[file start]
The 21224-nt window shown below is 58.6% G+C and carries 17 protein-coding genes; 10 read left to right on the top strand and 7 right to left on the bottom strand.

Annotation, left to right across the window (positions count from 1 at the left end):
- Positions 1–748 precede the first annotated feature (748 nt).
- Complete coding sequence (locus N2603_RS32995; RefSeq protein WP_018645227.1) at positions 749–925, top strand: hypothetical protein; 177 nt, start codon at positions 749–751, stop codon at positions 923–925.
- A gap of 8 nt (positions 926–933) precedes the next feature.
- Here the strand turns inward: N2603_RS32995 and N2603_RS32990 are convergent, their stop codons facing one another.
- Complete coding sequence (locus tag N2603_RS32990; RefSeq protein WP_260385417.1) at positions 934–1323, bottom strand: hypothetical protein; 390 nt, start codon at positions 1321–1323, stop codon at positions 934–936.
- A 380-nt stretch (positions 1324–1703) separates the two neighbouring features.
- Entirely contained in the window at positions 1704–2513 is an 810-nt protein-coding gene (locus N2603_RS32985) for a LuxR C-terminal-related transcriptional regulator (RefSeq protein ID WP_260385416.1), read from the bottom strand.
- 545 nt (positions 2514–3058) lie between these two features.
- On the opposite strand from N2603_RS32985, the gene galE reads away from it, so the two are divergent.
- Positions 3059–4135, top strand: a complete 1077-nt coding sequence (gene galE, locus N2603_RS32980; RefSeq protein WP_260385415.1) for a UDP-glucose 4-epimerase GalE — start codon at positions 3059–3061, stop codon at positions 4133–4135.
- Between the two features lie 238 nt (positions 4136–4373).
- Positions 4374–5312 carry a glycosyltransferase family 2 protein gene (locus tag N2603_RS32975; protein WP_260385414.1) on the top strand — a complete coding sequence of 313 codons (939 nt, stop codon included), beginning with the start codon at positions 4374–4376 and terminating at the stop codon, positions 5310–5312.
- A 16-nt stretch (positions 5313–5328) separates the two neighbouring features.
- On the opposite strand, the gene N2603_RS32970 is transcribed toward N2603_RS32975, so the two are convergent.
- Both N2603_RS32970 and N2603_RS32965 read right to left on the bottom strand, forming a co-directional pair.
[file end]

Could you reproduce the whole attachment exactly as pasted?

The 21224-nt window shown below is 58.6% G+C and carries 17 protein-coding genes; 10 read left to right on the top strand and 7 right to left on the bottom strand.

Annotation, left to right across the window (positions count from 1 at the left end):
- Positions 1–748 precede the first annotated feature (748 nt).
- Complete coding sequence (locus N2603_RS32995; RefSeq protein WP_018645227.1) at positions 749–925, top strand: hypothetical protein; 177 nt, start codon at positions 749–751, stop codon at positions 923–925.
- A gap of 8 nt (positions 926–933) precedes the next feature.
- Here the strand turns inward: N2603_RS32995 and N2603_RS32990 are convergent, their stop codons facing one another.
- Complete coding sequence (locus tag N2603_RS32990; RefSeq protein WP_260385417.1) at positions 934–1323, bottom strand: hypothetical protein; 390 nt, start codon at positions 1321–1323, stop codon at positions 934–936.
- A 380-nt stretch (positions 1324–1703) separates the two neighbouring features.
- Entirely contained in the window at positions 1704–2513 is an 810-nt protein-coding gene (locus N2603_RS32985) for a LuxR C-terminal-related transcriptional regulator (RefSeq protein ID WP_260385416.1), read from the bottom strand.
- 545 nt (positions 2514–3058) lie between these two features.
- On the opposite strand from N2603_RS32985, the gene galE reads away from it, so the two are divergent.
- Positions 3059–4135, top strand: a complete 1077-nt coding sequence (gene galE, locus N2603_RS32980; RefSeq protein WP_260385415.1) for a UDP-glucose 4-epimerase GalE — start codon at positions 3059–3061, stop codon at positions 4133–4135.
- Between the two features lie 238 nt (positions 4136–4373).
- Positions 4374–5312 carry a glycosyltransferase family 2 protein gene (locus tag N2603_RS32975; protein WP_260385414.1) on the top strand — a complete coding sequence of 313 codons (939 nt, stop codon included), beginning with the start codon at positions 4374–4376 and terminating at the stop codon, positions 5310–5312.
- A 16-nt stretch (positions 5313–5328) separates the two neighbouring features.
- On the opposite strand, the gene N2603_RS32970 is transcribed toward N2603_RS32975, so the two are convergent.
- Both N2603_RS32970 and N2603_RS32965 read right to left on the bottom strand, forming a co-directional pair.